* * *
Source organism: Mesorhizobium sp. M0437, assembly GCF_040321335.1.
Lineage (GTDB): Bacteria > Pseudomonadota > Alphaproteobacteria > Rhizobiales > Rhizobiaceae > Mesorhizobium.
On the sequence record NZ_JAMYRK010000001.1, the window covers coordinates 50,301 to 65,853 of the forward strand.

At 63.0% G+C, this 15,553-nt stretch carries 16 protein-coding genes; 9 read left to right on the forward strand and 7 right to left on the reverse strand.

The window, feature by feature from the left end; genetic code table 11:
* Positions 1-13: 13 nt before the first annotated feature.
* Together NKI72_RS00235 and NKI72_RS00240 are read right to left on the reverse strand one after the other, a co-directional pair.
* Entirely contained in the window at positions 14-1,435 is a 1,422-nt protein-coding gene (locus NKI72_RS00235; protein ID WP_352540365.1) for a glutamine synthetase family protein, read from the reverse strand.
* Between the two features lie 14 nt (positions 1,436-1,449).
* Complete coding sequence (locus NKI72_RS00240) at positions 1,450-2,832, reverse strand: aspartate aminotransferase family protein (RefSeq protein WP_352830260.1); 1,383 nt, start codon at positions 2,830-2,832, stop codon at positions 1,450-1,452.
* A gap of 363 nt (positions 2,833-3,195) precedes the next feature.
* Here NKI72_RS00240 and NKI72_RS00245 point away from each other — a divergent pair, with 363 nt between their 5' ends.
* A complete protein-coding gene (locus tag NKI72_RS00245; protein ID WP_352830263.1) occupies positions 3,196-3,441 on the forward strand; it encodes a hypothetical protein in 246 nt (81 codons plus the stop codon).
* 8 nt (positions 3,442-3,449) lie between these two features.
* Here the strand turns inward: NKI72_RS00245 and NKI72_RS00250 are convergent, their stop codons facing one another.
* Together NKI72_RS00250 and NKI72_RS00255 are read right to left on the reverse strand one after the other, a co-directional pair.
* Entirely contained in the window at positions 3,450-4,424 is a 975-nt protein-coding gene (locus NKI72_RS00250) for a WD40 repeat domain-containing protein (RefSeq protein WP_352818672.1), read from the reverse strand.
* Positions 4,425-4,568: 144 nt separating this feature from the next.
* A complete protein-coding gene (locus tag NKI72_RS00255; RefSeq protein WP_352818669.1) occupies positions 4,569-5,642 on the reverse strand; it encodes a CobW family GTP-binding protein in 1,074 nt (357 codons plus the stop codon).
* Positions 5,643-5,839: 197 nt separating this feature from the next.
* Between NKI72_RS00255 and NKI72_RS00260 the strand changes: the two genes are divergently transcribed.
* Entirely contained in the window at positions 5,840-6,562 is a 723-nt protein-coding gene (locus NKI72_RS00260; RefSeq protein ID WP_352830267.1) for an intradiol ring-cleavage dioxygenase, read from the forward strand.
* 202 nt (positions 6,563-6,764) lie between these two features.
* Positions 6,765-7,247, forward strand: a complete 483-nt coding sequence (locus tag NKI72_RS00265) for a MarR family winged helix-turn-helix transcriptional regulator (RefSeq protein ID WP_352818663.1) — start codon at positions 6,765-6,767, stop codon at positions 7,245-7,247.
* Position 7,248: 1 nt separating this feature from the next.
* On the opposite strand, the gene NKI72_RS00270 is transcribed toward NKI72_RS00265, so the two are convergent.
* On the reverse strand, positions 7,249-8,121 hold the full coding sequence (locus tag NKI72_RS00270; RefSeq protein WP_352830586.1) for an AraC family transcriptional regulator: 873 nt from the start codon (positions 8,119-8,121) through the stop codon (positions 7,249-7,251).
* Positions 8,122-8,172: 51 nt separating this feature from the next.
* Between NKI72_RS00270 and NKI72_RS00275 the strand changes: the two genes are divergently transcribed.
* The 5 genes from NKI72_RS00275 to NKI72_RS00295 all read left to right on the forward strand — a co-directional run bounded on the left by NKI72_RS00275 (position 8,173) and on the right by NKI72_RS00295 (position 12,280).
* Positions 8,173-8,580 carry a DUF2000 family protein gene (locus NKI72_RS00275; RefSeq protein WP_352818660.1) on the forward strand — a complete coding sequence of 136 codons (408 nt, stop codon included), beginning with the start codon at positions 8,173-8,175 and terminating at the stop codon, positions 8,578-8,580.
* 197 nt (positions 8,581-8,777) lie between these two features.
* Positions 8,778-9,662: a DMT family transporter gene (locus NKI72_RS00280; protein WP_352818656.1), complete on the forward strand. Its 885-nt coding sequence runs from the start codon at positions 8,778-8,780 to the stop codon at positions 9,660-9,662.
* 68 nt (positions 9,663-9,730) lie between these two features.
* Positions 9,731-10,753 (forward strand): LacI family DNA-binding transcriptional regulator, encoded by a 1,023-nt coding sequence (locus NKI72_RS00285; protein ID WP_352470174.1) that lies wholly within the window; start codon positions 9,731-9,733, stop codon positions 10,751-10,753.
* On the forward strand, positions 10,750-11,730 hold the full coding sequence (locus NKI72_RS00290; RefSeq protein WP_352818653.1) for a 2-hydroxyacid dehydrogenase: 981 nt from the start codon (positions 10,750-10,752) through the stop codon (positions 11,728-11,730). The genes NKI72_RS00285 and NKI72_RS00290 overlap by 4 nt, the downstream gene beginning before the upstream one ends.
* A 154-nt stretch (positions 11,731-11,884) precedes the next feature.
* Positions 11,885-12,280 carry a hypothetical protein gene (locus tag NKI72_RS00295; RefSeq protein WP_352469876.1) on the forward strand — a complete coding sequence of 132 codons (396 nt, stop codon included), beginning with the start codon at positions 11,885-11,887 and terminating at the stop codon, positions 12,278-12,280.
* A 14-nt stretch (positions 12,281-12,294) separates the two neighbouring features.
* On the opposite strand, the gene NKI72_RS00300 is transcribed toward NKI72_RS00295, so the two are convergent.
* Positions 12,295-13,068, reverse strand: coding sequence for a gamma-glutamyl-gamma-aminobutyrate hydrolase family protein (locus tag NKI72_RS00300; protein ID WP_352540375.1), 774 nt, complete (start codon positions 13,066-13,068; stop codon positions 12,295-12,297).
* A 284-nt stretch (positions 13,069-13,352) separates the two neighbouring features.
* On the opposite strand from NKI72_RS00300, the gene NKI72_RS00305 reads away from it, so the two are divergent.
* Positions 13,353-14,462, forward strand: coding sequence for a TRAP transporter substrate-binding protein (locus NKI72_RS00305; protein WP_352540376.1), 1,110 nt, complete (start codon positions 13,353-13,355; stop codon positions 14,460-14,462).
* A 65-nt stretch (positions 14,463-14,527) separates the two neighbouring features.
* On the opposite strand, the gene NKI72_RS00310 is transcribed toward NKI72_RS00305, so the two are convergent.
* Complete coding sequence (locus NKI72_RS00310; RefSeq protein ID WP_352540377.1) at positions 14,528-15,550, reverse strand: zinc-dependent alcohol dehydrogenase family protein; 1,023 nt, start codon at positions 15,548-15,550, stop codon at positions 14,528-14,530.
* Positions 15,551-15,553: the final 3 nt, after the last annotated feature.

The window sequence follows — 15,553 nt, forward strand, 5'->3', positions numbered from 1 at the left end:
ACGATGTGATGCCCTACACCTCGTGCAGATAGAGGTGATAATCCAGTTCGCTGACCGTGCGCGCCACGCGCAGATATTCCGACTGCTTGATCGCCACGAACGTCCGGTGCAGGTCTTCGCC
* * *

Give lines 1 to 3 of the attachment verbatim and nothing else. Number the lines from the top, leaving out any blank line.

Source organism: Mesorhizobium sp. M0437, assembly GCF_040321335.1.
Lineage (GTDB): Bacteria > Pseudomonadota > Alphaproteobacteria > Rhizobiales > Rhizobiaceae > Mesorhizobium.
On the sequence record NZ_JAMYRK010000001.1, the window covers coordinates 50,301 to 65,853 of the forward strand.